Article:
From Nature magazine
Physicist Frank Wilczek has had to defend his ideas more than once during his long and celebrated career. His Nobel-prizewinning work on quarks, the smallest building blocks of matter, was originally considered a bit out there, he says.
Even so, Wilczek, who is at the Massachusetts Institute of Technology in Cambridge, was caught off guard by the severity of an attack on his latest proposal, a type of device in never-ending motion called a time crystal. Patrick Bruno, a theoretical physicist at the European Synchrotron Radiation Facility in Grenoble, France, claims to have torn apart the idea with a mathematical proof published last month in Physical Review Letters.
“He's gone on the warpath,” says Wilczek. Undeterred, Wilczeck is now fighting back with a paper that he posted on 27 August on the arXiv preprint server in which he proposes a new way to physically implement his idea.
The time crystal proposed by Wilczek, is, at its most basic, anything that can be observed to move in a pattern that repeats at regular intervals over time without energy being added — essentially, a clock that ticks forever without being wound. In a similar way to the atoms in an everyday crystal repeating at discrete intervals in space, a time crystal's structure repeats at discrete intervals in time.
Searching for an example to support his theory, Wilczek started by envisioning a superconducting ring in its lowest-energy state. Electrons can move through such a ring without resistance, flowing in a perpetual current that is usually smooth and constant over time and thus lacks an observable punctuation for the passage of time.
In a paper he published in October 2012, Wilczek took the idea one step further, imagining a ring of quantum particles that interact with each other and form clumps. When set in motion by a weak magnetic field, those clumps would fluctuate in a way that fulfils the criteria for a time crystal.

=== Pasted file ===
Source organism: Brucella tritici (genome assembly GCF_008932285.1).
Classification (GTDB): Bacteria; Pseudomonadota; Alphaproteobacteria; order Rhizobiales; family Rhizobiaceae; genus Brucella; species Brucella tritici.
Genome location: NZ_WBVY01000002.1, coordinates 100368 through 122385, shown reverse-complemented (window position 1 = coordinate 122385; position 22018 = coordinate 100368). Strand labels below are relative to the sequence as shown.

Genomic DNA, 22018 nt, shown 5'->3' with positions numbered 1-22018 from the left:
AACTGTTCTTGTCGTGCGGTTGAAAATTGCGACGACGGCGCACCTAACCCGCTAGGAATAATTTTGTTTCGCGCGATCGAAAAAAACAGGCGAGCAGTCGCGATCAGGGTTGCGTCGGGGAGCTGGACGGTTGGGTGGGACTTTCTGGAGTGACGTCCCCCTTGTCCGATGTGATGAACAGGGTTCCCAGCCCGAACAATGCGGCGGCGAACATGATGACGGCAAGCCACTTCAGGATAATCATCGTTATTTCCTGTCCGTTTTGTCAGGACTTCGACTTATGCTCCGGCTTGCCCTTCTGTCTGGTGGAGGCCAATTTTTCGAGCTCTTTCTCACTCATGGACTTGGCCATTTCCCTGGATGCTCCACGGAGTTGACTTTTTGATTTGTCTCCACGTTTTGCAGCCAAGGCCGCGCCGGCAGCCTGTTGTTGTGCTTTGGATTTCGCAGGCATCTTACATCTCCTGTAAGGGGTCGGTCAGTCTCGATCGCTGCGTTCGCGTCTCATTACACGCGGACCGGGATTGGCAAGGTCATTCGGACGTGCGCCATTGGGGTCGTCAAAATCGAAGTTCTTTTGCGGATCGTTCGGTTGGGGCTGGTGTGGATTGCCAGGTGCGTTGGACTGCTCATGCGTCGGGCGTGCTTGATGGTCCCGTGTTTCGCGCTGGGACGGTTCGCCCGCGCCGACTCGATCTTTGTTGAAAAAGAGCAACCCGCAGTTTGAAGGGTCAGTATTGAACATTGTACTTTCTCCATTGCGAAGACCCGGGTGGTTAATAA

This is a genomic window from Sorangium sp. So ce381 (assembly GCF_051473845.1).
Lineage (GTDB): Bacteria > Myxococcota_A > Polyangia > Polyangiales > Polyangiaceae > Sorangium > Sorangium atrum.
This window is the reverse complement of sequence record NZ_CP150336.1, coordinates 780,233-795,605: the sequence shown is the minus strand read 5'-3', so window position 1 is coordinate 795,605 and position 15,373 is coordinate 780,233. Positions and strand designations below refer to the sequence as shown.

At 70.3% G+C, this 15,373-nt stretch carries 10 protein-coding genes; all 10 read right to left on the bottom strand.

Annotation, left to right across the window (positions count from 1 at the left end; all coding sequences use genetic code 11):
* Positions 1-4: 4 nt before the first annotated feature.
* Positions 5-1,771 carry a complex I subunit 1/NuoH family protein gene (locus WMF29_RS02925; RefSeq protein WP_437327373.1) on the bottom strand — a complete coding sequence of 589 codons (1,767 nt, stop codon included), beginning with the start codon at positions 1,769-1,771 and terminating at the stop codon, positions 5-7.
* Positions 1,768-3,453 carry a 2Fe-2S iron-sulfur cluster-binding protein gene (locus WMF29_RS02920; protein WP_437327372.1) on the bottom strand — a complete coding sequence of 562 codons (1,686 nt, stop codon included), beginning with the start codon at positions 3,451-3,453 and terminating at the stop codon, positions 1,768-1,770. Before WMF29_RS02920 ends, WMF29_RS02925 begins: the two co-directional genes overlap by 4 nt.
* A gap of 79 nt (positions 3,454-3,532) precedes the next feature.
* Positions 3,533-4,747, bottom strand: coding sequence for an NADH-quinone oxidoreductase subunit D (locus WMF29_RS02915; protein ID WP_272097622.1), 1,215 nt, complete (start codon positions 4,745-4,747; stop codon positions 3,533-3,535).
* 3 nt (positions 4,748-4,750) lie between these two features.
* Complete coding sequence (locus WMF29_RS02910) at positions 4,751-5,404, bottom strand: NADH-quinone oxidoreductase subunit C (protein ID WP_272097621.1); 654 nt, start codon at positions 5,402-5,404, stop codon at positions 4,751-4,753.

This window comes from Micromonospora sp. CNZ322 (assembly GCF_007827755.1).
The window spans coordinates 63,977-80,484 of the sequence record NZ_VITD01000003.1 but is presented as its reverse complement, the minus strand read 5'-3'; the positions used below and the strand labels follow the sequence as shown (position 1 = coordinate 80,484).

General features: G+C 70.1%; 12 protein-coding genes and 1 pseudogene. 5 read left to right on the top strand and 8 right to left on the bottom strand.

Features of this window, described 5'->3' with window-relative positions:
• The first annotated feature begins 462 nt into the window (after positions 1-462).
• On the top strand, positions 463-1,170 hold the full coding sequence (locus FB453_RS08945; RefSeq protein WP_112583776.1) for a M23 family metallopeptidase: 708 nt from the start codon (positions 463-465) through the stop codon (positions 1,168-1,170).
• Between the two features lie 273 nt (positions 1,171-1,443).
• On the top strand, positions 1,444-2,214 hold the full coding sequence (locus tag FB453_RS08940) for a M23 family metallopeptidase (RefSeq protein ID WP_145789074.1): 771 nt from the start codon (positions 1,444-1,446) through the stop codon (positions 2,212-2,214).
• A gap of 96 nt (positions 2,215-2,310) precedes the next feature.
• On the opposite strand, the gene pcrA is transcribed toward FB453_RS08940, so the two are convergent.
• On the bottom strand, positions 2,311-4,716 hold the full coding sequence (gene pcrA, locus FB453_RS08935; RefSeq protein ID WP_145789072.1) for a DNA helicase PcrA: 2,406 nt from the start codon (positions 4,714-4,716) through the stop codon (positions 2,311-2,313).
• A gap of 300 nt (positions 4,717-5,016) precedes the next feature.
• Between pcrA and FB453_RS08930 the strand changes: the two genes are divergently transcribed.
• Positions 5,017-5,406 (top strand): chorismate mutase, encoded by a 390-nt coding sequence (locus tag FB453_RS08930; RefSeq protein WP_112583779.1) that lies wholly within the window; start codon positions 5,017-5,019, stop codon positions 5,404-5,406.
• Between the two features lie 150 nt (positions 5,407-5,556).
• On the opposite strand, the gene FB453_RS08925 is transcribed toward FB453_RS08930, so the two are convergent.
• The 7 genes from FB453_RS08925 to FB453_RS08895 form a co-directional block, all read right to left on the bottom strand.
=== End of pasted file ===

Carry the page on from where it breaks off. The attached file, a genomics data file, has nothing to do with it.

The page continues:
Bruno's paper challenges the idea that such a system is truly in its lowest-energy state. He presents a mathematical proof that any such system must gain some energy initially to begin rotating. But, he argues, if the particles do not have the minimum possible energy, they could lose some to become more stable, thus breaking the repeating pattern of a time crystal.
“My paper closes the book on quantum time crystals for a fairly broad class of systems,” says Bruno.
A team of experimental physicists based in the US and China disagrees. Tongcang Li, of the University of California, Berkeley, and his colleagues have been planning to create a time crystal from ions arranged in a ring. Those plans have not changed, despite Bruno's paper. “The experiment that we have proposed will help settle the debate,” says Li.
Li says that Bruno may have adopted too strict a definition of a time crystal. A 'metastable' system — one that is almost in its lowest-energy state — would not last forever, the researchers say, but it might last long enough to be interesting, leading perhaps to clocks that can run for a long time without any input.
Though unwilling to give up on his original idea, Wilczek acknowledges that the concept of a time crystal may need to evolve. "The subject is still in an exploratory stage, and it may take a while to discover exactly what definitions and systems are the most fruitful," he says.
While Li continues to work on ions, Wilczek's latest paper outlines another, perhaps simpler, scheme for making a time crystal. It starts with two chunks of superconductor connected by a nonsuperconductor. This device,called a Josephson junction, can create fluctuations in currents if an external voltage is applied. Wilczek argues that merely breaking the contact between the superconductors could create the type of fluctuations that characterize a time crystal. Whether that will satistfy his critics — and where it may lead — only time will tell.